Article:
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BG Raises Bid for Pure, Topping Shell Partner’s Offer





By Angela Macdonald-Smith

Feb. 17 (Bloomberg) — BG Group Plc raised its hostile bid for Pure Energy Resources Ltd., topping an offer by Royal Dutch Shell Plc’s Australian partner in coal-seam gas, as BG seeks to add reserves for an export venture.

The U.K.’s third-biggest gas producer boosted its cash offer by 25 percent to A$995 million ($646 million) or A$8 a share, the company said today in a statement. That’s 10 percent higher than a revised Feb. 11 cash and stock bid from Brisbane- based Arrow Energy Ltd., based on today’s closing price.

Arrow first bid for Pure in December to build reserves to feed a planned liquefied natural gas project. Australia’s coal- seam gas industry attracted more than A$17 billion in investment last year as producers tapped into ventures that may meet rising Asian demand for cleaner fuel. Pure today rose to A$8.36 in Sydney trading, indicating some investors expect a higher offer.

BG’s latest bid “still looks as though it’s within the range of previous acquisitions, so it’s not overspending,” said Andrew Williams, an energy analyst at Credit Suisse Group in Melbourne. “It’s conjecture whether Arrow can come back or not with a higher offer.”

Pure Energy gained 88 cents, or 12 percent, to a record close. BG’s latest bid is more than double the price Pure was trading at before Arrow made its initial A$5.40-a-share offer in December. Arrow advanced 1.9 percent to A$2.73 in Sydney trading.

Reading, England-based BG is being advised by Gresham Advisory Partners, while Goldman Sachs JBWere Pty is advising Pure and Wilson HTM Corporate Finance is advising Arrow.

‘Competitively Priced’

Arrow is “considering its position” and recommends Pure shareholders take no action on BG’s offer, the company said today in a statement to the exchange. The stock part of Arrow’s offer “provides significant upside for Pure shareholders,” Managing Director Nick Davies said.

Shell, which owns 30 percent of Arrow’s Australian acreage and 11.2 percent of Pure, is evaluating the offers and can’t comment further, Claire Wilkinson, a Perth-based spokeswoman, said in an e-mail. Shell had earlier supported Arrow’s original offer. The independent directors of Pure Energy, which had recommended Arrow’s offer, are reviewing BG’s bid, Pure said in a separate statement.

Davies said earlier today he believed Pure’s assets were “still competitively priced” at Arrow’s latest bid, worth A$7.21 a share at yesterday’s close.

“Of course that value equation will change at some level of bid,” he said in a briefing document sent to the exchange.

Pure is exploring for coal-seam gas, which mostly comprises methane on the surface of coal. BG, Shell, Malaysia’s Petroliam Nasional Bhd. and ConocoPhillipsare among the companies in five rival ventures planning to convert coal-seam gas into LNG for export to Asia, the biggest market for the fuel.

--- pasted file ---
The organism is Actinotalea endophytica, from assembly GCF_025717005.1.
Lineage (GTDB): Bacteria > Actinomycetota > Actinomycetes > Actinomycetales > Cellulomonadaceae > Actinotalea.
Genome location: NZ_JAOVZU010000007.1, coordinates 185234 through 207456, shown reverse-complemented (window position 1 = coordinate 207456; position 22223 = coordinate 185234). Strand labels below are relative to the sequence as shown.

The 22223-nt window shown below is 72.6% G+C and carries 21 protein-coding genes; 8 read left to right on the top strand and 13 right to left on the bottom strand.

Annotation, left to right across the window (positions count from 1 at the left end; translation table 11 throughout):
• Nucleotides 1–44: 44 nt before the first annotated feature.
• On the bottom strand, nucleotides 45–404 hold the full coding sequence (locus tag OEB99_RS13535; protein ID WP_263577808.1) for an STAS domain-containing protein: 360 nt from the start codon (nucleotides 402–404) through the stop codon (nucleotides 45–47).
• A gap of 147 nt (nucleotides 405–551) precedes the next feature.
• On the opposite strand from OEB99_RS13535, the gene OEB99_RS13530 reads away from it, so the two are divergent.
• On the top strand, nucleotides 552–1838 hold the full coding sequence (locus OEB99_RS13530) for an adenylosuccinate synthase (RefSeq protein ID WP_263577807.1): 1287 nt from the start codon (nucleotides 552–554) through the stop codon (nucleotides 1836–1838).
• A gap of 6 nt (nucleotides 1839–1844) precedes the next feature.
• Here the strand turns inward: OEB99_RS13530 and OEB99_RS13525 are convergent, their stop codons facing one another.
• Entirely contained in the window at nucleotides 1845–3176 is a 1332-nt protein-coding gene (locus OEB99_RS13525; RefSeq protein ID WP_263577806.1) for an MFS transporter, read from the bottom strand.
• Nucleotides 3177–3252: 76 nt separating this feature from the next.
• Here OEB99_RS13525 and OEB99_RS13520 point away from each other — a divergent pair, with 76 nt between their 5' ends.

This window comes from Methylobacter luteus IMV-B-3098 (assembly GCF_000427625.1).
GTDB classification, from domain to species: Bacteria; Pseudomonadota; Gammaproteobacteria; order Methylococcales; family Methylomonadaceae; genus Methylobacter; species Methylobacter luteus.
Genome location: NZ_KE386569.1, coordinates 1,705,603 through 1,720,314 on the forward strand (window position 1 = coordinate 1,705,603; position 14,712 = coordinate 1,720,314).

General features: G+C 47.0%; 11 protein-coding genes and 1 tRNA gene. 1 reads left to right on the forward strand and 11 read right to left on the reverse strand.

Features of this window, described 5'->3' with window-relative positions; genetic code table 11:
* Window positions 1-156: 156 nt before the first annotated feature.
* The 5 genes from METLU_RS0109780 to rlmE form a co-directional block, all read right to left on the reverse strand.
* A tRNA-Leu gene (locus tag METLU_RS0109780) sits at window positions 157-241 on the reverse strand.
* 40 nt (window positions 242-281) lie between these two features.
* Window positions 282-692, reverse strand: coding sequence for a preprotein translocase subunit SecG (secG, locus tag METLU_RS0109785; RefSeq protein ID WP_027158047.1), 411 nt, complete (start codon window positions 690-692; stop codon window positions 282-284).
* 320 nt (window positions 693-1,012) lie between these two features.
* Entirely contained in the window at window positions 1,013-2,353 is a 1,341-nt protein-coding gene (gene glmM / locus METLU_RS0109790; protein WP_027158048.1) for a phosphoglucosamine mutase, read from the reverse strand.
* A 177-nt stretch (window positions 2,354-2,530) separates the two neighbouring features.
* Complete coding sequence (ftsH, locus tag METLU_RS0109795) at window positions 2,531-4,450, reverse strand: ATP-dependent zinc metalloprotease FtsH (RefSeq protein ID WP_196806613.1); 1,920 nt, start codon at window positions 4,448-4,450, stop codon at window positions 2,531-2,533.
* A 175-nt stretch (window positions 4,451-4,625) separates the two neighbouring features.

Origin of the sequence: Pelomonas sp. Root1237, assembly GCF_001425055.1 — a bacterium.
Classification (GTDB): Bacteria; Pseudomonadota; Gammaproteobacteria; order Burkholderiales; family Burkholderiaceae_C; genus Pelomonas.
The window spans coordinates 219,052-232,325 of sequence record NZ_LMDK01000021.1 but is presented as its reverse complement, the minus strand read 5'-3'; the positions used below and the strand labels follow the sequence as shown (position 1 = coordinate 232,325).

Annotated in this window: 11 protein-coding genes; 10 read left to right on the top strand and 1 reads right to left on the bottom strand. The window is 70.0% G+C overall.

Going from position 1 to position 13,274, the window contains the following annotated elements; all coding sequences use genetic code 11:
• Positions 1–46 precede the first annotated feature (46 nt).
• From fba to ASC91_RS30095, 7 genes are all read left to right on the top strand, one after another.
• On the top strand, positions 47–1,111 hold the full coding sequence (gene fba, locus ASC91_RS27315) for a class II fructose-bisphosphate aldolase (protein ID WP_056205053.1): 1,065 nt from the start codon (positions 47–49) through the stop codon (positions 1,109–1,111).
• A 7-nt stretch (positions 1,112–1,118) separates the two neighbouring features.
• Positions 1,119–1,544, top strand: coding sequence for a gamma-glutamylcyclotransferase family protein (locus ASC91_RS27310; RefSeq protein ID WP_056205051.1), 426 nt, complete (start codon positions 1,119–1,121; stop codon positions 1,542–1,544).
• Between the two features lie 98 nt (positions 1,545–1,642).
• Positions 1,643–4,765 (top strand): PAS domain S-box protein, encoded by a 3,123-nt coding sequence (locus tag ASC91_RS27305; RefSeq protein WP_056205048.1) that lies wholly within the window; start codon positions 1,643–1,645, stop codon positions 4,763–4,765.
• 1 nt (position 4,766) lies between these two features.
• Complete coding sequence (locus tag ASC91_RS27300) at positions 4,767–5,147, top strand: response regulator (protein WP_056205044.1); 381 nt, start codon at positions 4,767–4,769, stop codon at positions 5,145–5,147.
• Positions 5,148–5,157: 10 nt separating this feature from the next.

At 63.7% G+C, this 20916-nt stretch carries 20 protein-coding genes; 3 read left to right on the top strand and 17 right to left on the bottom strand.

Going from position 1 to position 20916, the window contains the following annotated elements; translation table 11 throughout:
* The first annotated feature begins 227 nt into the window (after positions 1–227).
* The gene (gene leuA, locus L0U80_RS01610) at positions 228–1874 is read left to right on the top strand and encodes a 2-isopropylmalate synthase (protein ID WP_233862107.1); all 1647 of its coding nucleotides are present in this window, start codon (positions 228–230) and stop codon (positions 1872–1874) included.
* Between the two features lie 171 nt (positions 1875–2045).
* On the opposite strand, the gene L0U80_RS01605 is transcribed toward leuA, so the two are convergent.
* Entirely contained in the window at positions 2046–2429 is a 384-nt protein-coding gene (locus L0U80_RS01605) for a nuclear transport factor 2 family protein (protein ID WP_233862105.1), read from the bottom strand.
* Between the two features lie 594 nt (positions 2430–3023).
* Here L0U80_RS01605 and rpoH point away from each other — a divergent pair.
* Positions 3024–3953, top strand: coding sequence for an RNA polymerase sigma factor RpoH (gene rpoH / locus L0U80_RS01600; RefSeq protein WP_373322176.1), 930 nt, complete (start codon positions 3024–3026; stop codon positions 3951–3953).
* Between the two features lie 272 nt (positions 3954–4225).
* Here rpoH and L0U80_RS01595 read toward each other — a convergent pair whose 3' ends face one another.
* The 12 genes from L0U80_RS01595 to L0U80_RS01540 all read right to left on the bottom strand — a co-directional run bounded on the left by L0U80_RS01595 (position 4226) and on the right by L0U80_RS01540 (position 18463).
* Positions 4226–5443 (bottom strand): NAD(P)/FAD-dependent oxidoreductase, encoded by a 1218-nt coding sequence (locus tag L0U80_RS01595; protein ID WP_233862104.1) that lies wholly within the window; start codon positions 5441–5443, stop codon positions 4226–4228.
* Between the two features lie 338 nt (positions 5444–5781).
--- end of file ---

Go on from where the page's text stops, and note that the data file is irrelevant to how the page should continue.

ConocoPhillips, Petronas

BG said last week it’s seeking to bring forward approval of an investment of more than A$8 billion in its Australian LNG project as demand growth outstrips new capacity. Accelerating the plant would allow it to start production before rival ventures planned by Santos Ltd. with Petronas, and by ConocoPhillips with Origin Energy Ltd.

BG is relying on its planned Queensland Curtis LNG project in northeastern Australia to boost LNG supplies by almost 60 percent by 2015 to become the world’s third-biggest producer, Chief Executive Officer Frank Chapman said Feb. 6. Global demand for the fuel is set to more than double by 2020, he said.

Beating Arrow for Pure Energy may also block Arrow’s plans to develop a smaller LNG plant with Liquefied Natural Gas Ltd. that is scheduled to start production even earlier, Citigroup Inc. said in a Feb. 9 report.

Coal-seam gas, which can be extracted when pressure on the coal seams is reduced, usually by removing water, hasn’t previously been used as a fuel for LNG export projects.

BG’s ‘Imperative’

BG probably needs Pure Energy more than Arrow does, Credit Suisse’s Williams said today in a report.

“We see BG with a stronger imperative for success in the Pure Energy bidding situation and certainly with more cash resources to be successful,” he said. “Them that control the gas have the market power.”

In terms of reserves, BG is bidding 40 Australian cents a gigajoule for Pure, still less than the 72 cents a gigajoule it paid for Queensland Gas Co. in October. BG’s A$5.2 billion purchase of the rest of Queensland Gas, its partner in its Australian LNG venture, followed a failed A$13.5 billion offer earlier in the year for Origin Energy Ltd., Australia’s biggest producer of gas from coal seams, which attracted an A$8 billion investment from ConocoPhillips.

Australia’s Foreign Investment Review Board has advised it has no objections to the bid from BG, which today said its offer is unconditional.

Arrow’s bid, of A$3 in cash and 1.57 shares for each Pure share, is also unconditional. Arrow is Pure’s biggest shareholder, with a stake of 19.9 percent, while BG owns 9.7 percent.

LNG is natural gas chilled to liquid form for transport by tanker to destinations not connected by pipeline.

To contact the reporter on this story: Angela Macdonald-Smith in Sydney at[email protected]

Last Updated: February 17, 2009 00:56 EST

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